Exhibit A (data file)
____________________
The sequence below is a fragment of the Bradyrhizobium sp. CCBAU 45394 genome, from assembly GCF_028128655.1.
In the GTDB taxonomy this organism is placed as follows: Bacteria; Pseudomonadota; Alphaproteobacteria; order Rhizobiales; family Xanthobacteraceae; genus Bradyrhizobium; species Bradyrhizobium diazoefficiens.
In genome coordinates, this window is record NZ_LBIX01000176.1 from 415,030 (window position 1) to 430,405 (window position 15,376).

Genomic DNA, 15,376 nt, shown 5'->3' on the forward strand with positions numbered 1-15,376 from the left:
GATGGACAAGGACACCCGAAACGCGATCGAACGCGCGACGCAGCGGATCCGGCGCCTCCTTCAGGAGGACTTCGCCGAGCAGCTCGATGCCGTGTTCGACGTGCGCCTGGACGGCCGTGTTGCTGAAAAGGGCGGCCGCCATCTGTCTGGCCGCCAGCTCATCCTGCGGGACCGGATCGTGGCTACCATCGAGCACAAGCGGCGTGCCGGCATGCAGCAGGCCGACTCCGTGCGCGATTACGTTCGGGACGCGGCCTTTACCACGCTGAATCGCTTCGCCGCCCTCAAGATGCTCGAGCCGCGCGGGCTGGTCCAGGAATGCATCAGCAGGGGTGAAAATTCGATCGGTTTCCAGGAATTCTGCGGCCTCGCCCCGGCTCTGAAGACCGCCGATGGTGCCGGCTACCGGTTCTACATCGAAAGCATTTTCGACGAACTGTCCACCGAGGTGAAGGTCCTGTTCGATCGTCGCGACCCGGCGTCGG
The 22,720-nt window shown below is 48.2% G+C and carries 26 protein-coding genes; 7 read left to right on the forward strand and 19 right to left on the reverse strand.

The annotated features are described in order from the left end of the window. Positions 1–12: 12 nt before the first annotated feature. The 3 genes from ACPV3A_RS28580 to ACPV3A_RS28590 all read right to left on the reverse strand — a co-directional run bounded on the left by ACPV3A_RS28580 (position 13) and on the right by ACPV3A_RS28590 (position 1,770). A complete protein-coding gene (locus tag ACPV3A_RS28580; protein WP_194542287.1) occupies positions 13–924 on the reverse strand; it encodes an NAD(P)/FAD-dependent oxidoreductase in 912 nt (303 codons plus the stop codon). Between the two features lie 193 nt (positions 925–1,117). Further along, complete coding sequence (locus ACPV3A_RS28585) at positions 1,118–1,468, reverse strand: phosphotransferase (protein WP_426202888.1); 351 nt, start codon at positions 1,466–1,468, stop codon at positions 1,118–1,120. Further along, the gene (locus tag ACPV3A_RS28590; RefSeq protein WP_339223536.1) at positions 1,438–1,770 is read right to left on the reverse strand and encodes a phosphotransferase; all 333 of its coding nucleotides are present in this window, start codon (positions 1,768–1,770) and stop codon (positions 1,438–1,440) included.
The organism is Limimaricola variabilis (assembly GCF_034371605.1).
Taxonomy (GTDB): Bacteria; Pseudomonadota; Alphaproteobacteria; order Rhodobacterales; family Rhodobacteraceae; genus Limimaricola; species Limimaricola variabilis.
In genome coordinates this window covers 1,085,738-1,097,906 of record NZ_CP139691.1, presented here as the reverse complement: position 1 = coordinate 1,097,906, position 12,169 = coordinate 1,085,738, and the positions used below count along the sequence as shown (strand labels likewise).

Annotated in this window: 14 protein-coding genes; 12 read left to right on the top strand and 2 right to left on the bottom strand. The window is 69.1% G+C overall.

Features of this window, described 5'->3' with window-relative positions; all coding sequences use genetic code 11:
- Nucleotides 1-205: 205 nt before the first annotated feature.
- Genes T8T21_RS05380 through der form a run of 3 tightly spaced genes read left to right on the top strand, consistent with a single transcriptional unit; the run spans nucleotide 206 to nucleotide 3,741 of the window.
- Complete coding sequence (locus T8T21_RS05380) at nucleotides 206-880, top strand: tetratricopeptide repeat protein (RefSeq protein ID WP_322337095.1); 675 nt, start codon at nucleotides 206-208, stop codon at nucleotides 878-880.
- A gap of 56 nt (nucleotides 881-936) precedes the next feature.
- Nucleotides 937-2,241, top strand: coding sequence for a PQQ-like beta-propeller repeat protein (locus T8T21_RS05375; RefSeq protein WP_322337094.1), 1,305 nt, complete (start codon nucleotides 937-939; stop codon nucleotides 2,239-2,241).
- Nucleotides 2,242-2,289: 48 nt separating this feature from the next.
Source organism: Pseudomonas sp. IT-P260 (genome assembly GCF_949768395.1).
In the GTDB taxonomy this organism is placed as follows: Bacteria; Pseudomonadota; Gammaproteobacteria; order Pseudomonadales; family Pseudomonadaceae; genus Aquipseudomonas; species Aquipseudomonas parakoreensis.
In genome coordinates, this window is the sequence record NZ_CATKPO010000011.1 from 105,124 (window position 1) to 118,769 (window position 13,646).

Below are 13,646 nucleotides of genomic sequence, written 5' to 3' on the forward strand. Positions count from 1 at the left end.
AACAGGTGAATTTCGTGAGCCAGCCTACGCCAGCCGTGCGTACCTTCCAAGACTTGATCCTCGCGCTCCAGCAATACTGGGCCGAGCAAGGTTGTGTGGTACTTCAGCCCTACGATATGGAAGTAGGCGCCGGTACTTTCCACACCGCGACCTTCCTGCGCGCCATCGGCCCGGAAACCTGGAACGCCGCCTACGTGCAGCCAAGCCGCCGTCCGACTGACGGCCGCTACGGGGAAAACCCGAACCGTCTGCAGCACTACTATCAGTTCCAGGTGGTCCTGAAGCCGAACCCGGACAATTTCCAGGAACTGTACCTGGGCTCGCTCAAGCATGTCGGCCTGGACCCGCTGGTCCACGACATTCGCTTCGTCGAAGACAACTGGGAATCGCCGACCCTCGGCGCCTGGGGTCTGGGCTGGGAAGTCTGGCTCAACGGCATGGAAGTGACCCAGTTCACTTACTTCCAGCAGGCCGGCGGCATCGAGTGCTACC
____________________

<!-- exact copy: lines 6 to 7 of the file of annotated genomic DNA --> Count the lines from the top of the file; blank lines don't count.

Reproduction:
The 22,720-nt window shown below is 48.2% G+C and carries 26 protein-coding genes; 7 read left to right on the forward strand and 19 right to left on the reverse strand.

The annotated features are described in order from the left end of the window. Positions 1–12: 12 nt before the first annotated feature. The 3 genes from ACPV3A_RS28580 to ACPV3A_RS28590 all read right to left on the reverse strand — a co-directional run bounded on the left by ACPV3A_RS28580 (position 13) and on the right by ACPV3A_RS28590 (position 1,770). A complete protein-coding gene (locus tag ACPV3A_RS28580; protein WP_194542287.1) occupies positions 13–924 on the reverse strand; it encodes an NAD(P)/FAD-dependent oxidoreductase in 912 nt (303 codons plus the stop codon). Between the two features lie 193 nt (positions 925–1,117). Further along, complete coding sequence (locus ACPV3A_RS28585) at positions 1,118–1,468, reverse strand: phosphotransferase (protein WP_426202888.1); 351 nt, start codon at positions 1,466–1,468, stop codon at positions 1,118–1,120. Further along, the gene (locus tag ACPV3A_RS28590; RefSeq protein WP_339223536.1) at positions 1,438–1,770 is read right to left on the reverse strand and encodes a phosphotransferase; all 333 of its coding nucleotides are present in this window, start codon (positions 1,768–1,770) and stop codon (positions 1,438–1,440) included.